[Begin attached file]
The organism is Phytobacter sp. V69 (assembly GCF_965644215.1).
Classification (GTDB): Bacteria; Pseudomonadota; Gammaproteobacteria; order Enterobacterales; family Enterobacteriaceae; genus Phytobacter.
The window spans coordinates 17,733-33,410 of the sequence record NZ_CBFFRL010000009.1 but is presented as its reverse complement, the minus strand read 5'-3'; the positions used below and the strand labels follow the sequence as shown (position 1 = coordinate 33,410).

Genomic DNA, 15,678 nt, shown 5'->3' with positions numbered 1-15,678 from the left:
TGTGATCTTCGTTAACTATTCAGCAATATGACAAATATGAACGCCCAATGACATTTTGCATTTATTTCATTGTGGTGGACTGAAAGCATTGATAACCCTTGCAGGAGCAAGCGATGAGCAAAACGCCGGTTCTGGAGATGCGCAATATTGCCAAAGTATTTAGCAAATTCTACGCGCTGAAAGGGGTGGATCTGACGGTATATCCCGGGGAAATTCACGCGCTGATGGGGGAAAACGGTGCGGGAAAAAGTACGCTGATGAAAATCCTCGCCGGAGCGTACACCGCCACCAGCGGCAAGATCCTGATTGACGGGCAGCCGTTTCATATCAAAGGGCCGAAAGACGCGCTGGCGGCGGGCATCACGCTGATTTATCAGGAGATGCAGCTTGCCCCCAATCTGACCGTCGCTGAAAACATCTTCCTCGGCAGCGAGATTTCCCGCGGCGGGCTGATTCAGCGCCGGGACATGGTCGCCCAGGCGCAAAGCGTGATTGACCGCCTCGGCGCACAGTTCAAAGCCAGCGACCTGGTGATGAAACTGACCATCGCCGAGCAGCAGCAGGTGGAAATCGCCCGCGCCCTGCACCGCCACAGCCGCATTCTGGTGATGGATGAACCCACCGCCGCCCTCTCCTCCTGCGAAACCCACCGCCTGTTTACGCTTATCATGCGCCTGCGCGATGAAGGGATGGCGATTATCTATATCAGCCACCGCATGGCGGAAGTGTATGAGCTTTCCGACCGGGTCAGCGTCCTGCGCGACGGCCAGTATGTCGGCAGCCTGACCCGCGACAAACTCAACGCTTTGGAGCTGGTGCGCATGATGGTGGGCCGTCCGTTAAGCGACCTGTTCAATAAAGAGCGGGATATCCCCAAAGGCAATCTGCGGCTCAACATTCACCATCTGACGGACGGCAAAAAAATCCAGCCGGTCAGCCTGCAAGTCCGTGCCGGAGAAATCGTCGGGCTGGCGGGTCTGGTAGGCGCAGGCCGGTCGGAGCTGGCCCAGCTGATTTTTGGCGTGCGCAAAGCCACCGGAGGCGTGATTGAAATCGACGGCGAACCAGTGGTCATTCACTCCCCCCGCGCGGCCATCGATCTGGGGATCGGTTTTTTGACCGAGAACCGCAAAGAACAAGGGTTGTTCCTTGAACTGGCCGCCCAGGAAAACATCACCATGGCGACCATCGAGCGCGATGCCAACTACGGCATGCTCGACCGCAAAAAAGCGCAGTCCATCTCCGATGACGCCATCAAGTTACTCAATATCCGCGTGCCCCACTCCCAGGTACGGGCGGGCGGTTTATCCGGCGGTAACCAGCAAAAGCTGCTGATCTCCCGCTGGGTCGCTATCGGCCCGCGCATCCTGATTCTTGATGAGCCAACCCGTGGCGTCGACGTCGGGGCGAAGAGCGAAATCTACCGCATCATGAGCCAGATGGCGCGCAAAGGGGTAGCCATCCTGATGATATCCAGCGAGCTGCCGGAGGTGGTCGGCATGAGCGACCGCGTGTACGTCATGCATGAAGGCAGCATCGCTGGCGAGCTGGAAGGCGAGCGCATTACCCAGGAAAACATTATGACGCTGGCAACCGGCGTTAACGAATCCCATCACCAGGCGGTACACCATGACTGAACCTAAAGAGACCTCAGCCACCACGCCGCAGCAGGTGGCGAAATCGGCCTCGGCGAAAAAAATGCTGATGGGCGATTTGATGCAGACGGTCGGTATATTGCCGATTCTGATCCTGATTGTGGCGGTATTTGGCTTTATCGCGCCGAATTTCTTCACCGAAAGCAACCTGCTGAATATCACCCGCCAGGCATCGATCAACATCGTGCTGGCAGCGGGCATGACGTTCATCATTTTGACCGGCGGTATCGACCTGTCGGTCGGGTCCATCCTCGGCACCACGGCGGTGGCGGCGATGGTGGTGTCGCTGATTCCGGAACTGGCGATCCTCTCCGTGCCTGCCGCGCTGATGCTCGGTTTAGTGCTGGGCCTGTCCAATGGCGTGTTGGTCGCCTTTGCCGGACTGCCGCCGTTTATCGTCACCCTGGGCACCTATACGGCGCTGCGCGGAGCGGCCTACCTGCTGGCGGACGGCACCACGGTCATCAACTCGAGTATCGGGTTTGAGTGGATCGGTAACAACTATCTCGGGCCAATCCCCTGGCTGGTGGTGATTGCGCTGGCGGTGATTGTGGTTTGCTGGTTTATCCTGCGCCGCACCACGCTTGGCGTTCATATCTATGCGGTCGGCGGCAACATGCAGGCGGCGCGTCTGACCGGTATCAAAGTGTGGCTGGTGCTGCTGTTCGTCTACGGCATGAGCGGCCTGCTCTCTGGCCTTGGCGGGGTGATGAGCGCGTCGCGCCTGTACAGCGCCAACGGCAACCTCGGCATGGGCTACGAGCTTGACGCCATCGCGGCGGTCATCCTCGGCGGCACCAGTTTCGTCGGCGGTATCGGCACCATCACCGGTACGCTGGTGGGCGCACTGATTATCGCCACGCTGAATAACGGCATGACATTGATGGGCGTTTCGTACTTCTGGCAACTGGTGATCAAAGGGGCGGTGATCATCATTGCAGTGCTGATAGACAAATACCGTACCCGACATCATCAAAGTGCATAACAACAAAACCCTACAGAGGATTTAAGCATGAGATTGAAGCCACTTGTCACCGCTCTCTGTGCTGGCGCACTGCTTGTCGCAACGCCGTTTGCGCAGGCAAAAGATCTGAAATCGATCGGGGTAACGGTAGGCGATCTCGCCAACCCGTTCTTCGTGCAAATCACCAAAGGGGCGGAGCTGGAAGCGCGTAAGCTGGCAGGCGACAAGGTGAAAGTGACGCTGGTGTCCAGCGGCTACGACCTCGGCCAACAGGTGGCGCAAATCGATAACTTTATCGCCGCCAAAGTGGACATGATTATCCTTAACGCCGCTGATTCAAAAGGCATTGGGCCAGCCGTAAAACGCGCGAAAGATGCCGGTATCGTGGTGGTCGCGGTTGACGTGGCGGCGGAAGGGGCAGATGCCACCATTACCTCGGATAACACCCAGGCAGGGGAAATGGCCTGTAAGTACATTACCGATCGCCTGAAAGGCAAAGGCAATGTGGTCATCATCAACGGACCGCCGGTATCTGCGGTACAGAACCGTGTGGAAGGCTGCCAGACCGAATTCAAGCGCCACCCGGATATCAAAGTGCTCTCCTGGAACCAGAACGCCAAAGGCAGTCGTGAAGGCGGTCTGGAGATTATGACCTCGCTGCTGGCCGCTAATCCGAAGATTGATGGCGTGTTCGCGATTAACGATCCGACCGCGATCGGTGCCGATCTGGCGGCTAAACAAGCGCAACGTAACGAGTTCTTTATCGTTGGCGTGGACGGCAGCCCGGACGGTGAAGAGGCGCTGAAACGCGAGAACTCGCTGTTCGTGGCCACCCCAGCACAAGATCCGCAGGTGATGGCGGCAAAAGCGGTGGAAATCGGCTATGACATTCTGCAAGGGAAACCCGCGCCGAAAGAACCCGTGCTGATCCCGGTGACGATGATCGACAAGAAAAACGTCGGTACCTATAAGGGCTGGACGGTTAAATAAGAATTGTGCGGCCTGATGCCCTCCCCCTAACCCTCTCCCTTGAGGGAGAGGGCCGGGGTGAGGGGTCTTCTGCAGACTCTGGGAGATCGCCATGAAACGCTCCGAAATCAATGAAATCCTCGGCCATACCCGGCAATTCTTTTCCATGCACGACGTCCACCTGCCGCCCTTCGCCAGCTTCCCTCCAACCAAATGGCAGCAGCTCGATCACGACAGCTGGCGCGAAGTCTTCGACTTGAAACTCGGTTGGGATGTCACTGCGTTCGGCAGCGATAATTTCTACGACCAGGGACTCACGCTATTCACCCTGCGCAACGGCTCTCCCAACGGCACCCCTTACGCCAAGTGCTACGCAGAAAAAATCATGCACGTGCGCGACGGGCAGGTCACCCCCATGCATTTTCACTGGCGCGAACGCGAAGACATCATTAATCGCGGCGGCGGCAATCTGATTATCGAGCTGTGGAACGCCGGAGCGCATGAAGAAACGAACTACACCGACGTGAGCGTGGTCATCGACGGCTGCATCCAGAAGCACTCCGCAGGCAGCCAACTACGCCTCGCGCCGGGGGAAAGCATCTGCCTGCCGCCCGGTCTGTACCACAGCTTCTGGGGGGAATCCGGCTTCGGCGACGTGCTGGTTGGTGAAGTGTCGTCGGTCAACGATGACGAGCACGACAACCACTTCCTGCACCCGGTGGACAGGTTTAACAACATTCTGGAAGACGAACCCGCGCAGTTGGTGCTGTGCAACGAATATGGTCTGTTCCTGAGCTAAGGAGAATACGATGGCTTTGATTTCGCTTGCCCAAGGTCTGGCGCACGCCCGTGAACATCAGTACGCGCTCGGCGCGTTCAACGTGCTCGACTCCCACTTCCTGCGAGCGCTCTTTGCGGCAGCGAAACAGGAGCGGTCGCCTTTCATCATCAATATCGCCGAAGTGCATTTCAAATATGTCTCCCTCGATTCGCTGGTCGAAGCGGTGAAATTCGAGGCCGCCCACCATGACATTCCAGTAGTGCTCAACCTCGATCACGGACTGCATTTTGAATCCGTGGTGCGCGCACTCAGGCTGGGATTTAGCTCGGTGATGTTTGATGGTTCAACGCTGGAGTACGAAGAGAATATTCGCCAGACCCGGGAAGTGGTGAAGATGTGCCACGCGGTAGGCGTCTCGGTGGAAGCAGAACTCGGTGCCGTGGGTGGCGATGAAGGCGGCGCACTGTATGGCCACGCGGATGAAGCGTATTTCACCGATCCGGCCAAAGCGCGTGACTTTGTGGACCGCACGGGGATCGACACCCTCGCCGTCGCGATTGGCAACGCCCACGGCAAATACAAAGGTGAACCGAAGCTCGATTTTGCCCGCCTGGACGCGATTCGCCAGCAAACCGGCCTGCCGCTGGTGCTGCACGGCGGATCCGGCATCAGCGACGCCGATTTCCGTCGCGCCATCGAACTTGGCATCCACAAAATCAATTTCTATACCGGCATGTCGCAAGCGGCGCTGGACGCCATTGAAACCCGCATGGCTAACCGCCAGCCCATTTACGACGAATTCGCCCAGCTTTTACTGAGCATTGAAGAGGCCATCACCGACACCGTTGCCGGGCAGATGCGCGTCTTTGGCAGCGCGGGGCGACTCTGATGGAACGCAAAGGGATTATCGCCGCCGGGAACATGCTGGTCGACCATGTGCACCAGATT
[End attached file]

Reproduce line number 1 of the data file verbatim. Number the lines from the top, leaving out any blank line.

The organism is Phytobacter sp. V69 (assembly GCF_965644215.1).